ba10658-cannabis-canada-notextbar-facebook-banner-1200x628Canada’s legalization of cannabis may someday be seen as a turning point for science, when laboratory doors were opened for scientists to advance our understanding of the ancient plant using modern research tools to reveal insights at a molecular and genetic level.

No doubt that a half century of prohibition has shaped public perceptions that will take years to change.  This is where science can get out in front and where Canadian events like “Grow Up” help foster scientific dialog, share insights and evidence.

Initially, the industry is turning to scientific technology and technical talent to support cultivation quality control and comply with Health Canada regulations by using instrumentation proven in other industries like food safety to help ensure cannabis products are certified free of contaminants such as bacteria, pesticides, heavy metals and residual solvents.

But beyond the important safety questions, the research and medical communities have big questions: What is the phytochemical makeup of cannabis and its true potential? How can results and outcomes be reproducible?  This is where the most sophisticated instruments can help science delve deeper than ever before using advanced mass spectrometry, next-gen DNA sequencing and powerful cloud computing.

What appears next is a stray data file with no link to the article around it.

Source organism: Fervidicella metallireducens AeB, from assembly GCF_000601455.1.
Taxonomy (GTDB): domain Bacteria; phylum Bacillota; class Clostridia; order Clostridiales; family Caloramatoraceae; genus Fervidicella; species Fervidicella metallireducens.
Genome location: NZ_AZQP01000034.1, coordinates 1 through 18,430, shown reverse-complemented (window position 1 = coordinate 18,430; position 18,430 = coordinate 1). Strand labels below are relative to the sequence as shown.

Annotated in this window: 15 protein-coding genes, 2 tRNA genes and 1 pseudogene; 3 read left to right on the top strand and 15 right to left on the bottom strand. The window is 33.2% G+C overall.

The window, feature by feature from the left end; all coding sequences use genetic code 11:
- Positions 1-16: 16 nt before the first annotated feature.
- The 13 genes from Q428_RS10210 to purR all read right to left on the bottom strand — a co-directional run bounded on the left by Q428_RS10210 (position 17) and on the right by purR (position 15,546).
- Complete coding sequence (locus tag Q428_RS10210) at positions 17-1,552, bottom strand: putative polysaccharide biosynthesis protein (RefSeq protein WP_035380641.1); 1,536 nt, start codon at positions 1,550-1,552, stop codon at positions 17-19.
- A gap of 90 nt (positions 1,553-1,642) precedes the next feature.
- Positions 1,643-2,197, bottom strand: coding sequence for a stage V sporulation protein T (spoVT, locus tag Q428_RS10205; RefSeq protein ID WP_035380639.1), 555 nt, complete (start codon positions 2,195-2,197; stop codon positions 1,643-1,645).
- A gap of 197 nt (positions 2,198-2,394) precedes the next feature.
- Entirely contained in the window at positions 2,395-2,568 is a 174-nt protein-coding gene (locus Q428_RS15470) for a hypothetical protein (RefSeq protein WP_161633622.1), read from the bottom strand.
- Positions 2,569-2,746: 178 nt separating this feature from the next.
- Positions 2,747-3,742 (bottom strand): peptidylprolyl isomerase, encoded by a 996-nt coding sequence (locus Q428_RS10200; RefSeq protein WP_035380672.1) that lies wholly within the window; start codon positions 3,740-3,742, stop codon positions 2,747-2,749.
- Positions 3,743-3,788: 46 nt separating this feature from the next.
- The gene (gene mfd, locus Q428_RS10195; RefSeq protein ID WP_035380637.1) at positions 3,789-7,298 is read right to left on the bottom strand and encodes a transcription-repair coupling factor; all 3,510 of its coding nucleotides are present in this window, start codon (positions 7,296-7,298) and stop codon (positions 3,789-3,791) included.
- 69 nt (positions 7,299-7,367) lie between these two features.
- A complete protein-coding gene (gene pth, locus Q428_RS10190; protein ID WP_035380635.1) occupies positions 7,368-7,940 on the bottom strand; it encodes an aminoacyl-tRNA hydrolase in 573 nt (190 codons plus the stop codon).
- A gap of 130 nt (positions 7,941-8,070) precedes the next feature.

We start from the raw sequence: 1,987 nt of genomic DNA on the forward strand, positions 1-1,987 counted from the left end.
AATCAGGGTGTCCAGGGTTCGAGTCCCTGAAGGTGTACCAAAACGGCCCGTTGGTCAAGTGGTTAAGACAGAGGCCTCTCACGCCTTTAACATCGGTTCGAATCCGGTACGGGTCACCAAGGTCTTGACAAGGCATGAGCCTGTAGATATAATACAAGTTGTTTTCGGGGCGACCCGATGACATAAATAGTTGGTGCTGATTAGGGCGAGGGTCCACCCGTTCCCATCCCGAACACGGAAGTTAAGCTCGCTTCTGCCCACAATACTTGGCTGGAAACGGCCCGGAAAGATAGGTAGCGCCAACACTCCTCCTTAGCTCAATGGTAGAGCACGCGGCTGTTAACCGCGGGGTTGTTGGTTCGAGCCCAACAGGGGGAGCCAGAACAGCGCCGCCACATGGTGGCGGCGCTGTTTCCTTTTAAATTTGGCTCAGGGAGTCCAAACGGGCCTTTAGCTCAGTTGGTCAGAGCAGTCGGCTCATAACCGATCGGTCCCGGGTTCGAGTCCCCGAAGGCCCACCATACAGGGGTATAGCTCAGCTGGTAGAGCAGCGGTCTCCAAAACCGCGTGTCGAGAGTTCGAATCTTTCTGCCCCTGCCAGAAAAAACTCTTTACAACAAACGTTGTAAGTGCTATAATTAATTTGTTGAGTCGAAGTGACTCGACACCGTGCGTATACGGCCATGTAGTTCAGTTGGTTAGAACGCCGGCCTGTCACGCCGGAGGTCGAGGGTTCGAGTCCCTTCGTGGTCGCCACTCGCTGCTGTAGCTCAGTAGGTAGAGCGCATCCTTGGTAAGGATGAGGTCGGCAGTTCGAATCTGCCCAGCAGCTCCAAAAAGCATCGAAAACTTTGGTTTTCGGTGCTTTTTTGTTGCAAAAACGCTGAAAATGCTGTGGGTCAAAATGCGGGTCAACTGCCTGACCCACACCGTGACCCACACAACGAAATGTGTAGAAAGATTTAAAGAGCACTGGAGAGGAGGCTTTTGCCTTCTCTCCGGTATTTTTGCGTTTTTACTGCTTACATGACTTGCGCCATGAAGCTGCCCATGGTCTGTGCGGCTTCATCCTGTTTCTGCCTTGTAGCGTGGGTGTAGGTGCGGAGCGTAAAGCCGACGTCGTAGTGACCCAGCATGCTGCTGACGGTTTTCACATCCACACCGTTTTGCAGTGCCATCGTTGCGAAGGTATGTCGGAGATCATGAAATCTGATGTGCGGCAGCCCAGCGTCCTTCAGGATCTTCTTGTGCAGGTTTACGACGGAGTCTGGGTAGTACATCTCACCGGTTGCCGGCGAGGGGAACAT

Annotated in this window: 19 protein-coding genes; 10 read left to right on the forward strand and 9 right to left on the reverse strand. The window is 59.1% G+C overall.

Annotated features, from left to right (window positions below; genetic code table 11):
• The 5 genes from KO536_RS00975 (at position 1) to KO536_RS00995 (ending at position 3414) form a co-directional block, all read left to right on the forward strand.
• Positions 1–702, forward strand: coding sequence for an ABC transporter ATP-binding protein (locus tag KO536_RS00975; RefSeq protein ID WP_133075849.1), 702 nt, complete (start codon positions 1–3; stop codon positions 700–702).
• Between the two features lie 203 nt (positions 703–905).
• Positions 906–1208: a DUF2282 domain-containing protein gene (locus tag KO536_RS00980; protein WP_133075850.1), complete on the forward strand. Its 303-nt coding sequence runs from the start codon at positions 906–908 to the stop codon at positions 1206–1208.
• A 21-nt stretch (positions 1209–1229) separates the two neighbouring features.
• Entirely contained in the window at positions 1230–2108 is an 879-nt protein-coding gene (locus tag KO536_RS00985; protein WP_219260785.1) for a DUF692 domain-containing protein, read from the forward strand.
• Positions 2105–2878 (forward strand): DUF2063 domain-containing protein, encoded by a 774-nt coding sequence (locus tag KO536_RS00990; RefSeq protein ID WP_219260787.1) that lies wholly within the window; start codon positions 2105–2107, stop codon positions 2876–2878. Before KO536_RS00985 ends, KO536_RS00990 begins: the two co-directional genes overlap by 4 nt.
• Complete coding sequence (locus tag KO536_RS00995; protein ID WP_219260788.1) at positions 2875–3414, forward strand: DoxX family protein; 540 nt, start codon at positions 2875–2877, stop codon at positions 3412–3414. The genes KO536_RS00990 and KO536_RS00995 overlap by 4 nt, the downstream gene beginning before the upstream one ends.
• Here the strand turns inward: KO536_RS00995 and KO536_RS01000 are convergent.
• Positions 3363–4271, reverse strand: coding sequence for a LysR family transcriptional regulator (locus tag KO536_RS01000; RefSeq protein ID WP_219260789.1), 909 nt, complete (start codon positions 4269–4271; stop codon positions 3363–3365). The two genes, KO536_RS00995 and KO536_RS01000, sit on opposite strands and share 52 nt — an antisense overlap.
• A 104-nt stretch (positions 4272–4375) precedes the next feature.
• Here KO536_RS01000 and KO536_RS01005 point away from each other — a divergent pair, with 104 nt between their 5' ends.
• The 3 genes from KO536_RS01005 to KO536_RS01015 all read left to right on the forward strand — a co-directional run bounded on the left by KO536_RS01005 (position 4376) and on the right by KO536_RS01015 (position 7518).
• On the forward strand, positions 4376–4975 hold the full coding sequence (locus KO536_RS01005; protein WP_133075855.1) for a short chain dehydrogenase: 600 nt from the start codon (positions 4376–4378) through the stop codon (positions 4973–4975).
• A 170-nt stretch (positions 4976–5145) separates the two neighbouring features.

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The Scientist magazine recently talked to M-J Milloy, an infectious disease epidemiologist at the British Columbia Centre on Substance Use and the University of British Columbia who said, “The hope is that legalization of cannabis will take the shackles off scientific inquiry…to ask and answer the sort of questions we should have been asking twenty, thirty, forty years ago.”

In Canada and around the world, there’s a growing number of scientists looking deeper and seeking evidence of therapeutic uses through trials, studies and investigation. Canada has had a head start along with a handful of other countries where scientists have pushed research forward – like in Israel and other countries across Europe where labs have been investigating cannabis – in some cases for decades.

Unlike any other plant or topic, cannabis stirs up a wide range of reactions from concerns to advocacy. But one thing everyone agrees about cannabis is that science is needed now – more than ever before.